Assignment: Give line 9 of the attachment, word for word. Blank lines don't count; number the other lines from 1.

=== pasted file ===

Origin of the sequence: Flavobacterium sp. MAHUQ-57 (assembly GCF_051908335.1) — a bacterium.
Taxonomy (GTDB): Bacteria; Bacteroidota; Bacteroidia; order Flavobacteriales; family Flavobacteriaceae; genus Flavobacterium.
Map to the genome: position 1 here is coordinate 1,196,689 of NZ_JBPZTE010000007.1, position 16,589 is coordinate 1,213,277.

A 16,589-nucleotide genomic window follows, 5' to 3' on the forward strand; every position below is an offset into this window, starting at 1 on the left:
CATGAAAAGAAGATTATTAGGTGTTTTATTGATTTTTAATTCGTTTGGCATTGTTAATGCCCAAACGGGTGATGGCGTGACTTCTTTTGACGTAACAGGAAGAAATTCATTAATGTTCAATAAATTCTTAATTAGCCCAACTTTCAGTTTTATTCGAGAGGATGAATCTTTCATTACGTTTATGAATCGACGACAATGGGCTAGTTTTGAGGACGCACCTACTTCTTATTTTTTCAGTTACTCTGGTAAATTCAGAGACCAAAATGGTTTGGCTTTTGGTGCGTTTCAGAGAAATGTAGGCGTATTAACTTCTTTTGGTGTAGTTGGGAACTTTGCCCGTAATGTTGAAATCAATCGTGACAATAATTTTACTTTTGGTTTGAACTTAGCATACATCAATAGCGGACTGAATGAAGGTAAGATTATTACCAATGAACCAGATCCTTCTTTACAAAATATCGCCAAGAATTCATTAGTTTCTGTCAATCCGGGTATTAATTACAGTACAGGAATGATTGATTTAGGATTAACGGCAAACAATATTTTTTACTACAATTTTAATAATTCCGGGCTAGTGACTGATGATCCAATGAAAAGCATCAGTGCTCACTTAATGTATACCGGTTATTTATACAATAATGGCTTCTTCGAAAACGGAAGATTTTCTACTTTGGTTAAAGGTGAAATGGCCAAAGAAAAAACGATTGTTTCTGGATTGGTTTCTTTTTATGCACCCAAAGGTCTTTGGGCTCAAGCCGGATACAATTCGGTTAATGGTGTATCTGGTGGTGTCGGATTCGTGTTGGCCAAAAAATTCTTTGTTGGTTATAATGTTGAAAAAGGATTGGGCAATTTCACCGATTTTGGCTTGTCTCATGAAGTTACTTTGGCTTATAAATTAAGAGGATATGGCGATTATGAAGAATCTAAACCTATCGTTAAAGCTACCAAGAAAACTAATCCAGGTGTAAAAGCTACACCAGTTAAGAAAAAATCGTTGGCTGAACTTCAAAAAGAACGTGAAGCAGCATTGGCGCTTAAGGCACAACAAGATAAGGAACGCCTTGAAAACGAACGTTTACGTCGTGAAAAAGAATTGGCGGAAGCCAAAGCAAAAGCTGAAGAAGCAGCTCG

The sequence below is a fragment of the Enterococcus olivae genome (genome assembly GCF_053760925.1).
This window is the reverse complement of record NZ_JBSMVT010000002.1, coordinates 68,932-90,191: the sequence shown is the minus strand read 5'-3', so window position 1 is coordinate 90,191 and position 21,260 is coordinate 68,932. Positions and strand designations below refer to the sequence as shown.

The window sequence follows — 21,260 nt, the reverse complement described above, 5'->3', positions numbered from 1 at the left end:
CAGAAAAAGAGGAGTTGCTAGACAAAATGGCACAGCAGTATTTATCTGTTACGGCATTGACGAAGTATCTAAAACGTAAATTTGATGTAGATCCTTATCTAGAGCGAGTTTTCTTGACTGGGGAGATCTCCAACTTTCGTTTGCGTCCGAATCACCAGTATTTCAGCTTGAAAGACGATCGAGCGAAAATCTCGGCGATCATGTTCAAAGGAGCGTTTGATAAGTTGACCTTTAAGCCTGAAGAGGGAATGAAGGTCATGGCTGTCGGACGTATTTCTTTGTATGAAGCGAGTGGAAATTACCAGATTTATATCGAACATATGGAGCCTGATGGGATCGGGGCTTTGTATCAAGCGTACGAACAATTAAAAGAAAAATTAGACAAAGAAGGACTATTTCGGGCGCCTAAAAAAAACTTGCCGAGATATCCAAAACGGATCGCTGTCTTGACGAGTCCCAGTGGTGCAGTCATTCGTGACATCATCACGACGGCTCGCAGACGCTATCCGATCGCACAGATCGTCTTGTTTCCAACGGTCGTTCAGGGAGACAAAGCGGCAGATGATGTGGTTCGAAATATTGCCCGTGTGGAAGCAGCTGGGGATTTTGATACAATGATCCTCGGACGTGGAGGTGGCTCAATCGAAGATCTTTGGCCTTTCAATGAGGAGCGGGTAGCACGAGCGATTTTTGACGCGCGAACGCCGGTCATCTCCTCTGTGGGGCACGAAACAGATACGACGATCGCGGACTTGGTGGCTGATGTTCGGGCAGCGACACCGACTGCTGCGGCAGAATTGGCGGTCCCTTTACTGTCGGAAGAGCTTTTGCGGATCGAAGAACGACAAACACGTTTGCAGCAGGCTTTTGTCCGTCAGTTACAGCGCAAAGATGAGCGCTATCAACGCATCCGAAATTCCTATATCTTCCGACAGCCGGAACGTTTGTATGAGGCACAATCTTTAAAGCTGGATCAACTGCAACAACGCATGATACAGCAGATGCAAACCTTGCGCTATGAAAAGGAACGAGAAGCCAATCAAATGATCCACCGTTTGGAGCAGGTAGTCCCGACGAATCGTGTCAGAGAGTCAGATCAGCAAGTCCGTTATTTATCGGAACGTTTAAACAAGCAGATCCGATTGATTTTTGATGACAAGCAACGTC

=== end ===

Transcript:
CAGAAAAAGAGGAGTTGCTAGACAAAATGGCACAGCAGTATTTATCTGTTACGGCATTGACGAAGTATCTAAAACGTAAATTTGATGTAGATCCTTATCTAGAGCGAGTTTTCTTGACTGGGGAGATCTCCAACTTTCGTTTGCGTCCGAATCACCAGTATTTCAGCTTGAAAGACGATCGAGCGAAAATCTCGGCGATCATGTTCAAAGGAGCGTTTGATAAGTTGACCTTTAAGCCTGAAGAGGGAATGAAGGTCATGGCTGTCGGACGTATTTCTTTGTATGAAGCGAGTGGAAATTACCAGATTTATATCGAACATATGGAGCCTGATGGGATCGGGGCTTTGTATCAAGCGTACGAACAATTAAAAGAAAAATTAGACAAAGAAGGACTATTTCGGGCGCCTAAAAAAAACTTGCCGAGATATCCAAAACGGATCGCTGTCTTGACGAGTCCCAGTGGTGCAGTCATTCGTGACATCATCACGACGGCTCGCAGACGCTATCCGATCGCACAGATCGTCTTGTTTCCAACGGTCGTTCAGGGAGACAAAGCGGCAGATGATGTGGTTCGAAATATTGCCCGTGTGGAAGCAGCTGGGGATTTTGATACAATGATCCTCGGACGTGGAGGTGGCTCAATCGAAGATCTTTGGCCTTTCAATGAGGAGCGGGTAGCACGAGCGATTTTTGACGCGCGAACGCCGGTCATCTCCTCTGTGGGGCACGAAACAGATACGACGATCGCGGACTTGGTGGCTGATGTTCGGGCAGCGACACCGACTGCTGCGGCAGAATTGGCGGTCCCTTTACTGTCGGAAGAGCTTTTGCGGATCGAAGAACGACAAACACGTTTGCAGCAGGCTTTTGTCCGTCAGTTACAGCGCAAAGATGAGCGCTATCAACGCATCCGAAATTCCTATATCTTCCGACAGCCGGAACGTTTGTATGAGGCACAATCTTTAAAGCTGGATCAACTGCAACAACGCATGATACAGCAGATGCAAACCTTGCGCTATGAAAAGGAACGAGAAGCCAATCAAATGATCCACCGTTTGGAGCAGGTAGTCCCGACGAATCGTGTCAGAGAGTCAGATCAGCAAGTCCGTTATTTATCGGAACGTTTAAACAAGCAGATCCGATTGATTTTTGATGACAAGCAACGTC